Heading Out

Seeking the winds that help to sail on Shakespeare's tide.

Tuesday, March 29, 2005

The hobby for my retirement


Storm clouds of war
Originally uploaded by Heading Out.
Well I decided to learn to post pictures, and so we try with this one. It is Mousetrap Farm outside of Ypres just before the Second Battle of Ypres in April 1915. It was built in Strata and the figures are done in Poser. I still need to add some cows and a couple of horses and the ruined castle behind it, but learning to do all this is going to keep me amused into my old age - so I hope. Actually Strata has just teamed up with Bryce and so I can probably improve the trees and grass as well.

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Creaking backs

I don't know if it's because of the weather but back ache is going the rounds. I can only stave it off by exercise, and travel (groan) makes it worse. The Actress has been usually relatively unsympathetic but today made her first visit to a Chiropractor (and goes again tomorrow and Friday). After being a bit sore most of the day she is now definitely improved.

The Administrator is alas not in quite such good shape. Yesterday she was the subject for a new student, as she was being X-rayed for her back problems. Since the student was inexperienced she was the "training aid". It meant she was on the table too long, and so she was in quite a bit of pain today.

Well today I delegated another report (this is going to my head) aand got the presentation all done. My part will only take about ten minutes, so hopefully we can have the whole meeting over by lunch and I won't have any problem getting back. Since some of the work is fairly new we are doing a careful dance to make sure it stays relatively secure. Getting a patent very rarely generates any money, but it does help in selling the programs, so we'll see how it goes. The time I nominally saved (is this Juxom's Paradox ?) was spent in working on a couple of budgets for existing contracts that are about to run out, so that we need to ensure that all the money was appropriately spent. Eye glazing work mainly, and I did drop off once in front of my screen.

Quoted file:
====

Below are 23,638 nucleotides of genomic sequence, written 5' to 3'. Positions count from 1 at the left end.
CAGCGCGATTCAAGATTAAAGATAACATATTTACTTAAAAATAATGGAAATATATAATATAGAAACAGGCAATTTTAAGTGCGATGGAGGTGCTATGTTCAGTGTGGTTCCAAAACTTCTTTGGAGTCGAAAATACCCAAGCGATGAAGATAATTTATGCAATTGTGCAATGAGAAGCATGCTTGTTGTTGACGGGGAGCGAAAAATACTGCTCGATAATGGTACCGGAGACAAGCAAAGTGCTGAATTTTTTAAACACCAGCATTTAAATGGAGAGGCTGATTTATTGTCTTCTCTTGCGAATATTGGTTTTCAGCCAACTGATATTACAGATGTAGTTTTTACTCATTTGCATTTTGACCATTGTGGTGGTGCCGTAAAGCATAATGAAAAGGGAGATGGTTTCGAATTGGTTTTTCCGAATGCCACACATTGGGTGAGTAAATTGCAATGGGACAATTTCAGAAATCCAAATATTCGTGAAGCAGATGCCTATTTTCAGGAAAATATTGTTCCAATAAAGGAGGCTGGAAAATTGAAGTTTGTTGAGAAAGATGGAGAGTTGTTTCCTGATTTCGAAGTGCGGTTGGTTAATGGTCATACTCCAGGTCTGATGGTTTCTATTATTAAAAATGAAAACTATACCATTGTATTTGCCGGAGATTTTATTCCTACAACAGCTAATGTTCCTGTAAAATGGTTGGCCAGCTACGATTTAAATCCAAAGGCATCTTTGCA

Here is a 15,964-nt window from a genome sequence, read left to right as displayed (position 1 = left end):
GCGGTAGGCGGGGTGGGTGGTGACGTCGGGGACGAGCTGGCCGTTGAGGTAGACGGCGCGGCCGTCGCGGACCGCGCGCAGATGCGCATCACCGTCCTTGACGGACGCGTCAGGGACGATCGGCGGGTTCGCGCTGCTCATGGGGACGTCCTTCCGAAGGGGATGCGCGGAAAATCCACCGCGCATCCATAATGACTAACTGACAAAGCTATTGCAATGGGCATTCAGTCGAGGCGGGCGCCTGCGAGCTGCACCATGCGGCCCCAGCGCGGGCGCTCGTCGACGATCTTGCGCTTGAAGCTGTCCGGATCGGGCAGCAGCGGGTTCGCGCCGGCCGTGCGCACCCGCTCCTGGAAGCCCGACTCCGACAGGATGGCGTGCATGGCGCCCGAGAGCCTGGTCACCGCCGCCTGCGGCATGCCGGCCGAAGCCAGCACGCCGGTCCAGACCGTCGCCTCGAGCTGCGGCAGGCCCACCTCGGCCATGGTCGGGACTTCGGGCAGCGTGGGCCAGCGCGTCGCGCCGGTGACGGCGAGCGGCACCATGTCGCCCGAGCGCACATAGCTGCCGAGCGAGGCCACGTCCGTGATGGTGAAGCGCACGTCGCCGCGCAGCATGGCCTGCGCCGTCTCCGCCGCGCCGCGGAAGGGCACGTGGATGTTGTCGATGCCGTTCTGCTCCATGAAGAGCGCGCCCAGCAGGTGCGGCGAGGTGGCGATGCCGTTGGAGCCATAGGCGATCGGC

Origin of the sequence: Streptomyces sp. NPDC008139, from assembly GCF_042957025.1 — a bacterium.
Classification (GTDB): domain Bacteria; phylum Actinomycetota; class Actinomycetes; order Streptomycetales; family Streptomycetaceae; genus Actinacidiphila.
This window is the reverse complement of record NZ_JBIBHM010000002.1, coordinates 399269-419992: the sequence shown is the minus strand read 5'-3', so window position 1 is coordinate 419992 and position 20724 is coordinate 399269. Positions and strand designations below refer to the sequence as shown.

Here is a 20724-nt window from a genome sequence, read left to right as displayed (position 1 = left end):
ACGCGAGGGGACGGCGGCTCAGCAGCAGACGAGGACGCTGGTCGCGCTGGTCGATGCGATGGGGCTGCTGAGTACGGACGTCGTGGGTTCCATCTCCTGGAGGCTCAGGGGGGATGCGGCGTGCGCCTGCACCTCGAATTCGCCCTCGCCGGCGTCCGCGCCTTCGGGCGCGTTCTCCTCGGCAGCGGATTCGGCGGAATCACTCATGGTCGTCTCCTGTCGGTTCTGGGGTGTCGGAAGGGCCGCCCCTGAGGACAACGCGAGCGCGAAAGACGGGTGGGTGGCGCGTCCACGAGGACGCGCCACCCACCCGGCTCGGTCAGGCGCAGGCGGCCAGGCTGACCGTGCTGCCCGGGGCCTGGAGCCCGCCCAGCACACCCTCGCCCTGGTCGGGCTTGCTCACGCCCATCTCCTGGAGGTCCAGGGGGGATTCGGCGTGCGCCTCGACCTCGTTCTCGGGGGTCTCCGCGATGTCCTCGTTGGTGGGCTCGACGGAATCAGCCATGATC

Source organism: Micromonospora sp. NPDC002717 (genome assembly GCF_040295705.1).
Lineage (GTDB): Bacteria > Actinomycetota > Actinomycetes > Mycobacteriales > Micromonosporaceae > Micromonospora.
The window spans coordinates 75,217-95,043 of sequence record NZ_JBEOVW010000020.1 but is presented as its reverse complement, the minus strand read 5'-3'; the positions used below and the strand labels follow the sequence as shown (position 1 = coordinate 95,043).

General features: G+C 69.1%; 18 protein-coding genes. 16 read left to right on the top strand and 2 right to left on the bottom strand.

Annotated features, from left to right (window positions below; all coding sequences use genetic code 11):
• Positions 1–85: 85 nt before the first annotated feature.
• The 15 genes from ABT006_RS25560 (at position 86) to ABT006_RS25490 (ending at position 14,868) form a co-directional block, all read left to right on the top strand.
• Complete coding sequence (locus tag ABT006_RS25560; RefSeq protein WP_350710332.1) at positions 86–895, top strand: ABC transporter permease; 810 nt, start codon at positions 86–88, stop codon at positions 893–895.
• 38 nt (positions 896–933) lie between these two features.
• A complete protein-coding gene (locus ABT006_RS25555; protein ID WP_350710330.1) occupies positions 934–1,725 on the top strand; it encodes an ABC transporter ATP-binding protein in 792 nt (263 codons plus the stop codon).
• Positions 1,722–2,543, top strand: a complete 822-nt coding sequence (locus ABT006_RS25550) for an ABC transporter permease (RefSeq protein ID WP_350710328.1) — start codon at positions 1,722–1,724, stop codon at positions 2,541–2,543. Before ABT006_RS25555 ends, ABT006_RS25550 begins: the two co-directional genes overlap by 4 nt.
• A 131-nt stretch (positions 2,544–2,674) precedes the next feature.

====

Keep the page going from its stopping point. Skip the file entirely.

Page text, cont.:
Talking about security the first firm that promised us a quote hasn't come back with numbers yet (even though we told them we needed them in a hurry) and the second came back with this proprietary system that will cost a maintenance fee and buying special cards from them. That is not the way we want to go since cards can be given to friends or lost on the one hand, and having to develop a separate system rather than using campus ID cards is isolationist on the other. So we are going to see if we can't find some other vendors around. Given the times I am surprised at the lack of basic packages.

So if things go well (hollow laugh) when I get back I won't be able to get into one office - since it won't have my fingerprint, and my new computer will have arrived and been installed. (It's actually here but for the first time we did it through the campus IT folk, what that means is that instead of opening a box, sticking the new machine on my desk, running a firewire from the old one and moving the programs, I now am waiting for a week while our central staff install the only two programs they have, and then it will be ceremonially brought down, and I can spend the next twenty minutes installing the remaining ten or so programs that I normally use. But I must set a good example. Bunch of Rabbits !

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Monday, March 28, 2005

Another week

The Specialist came back from a couple of weeks off this morning, and came in to catch up on the news. Which led into a series of grateful delegations of duties - "Go get a lock and we'll see if we like it!" - He chose the thumbprint and we'll see how it goes.

"Call and arrange matters for the small course we might teach," I got that one to him just in time since the person arranging it on the far end called just thereafter. And so it went most of the morning and part of the afternoon, me remembering what had come up, then giving it to him to fix. That's the nice thing about going out of town , since you won't be around someone else has to fix it.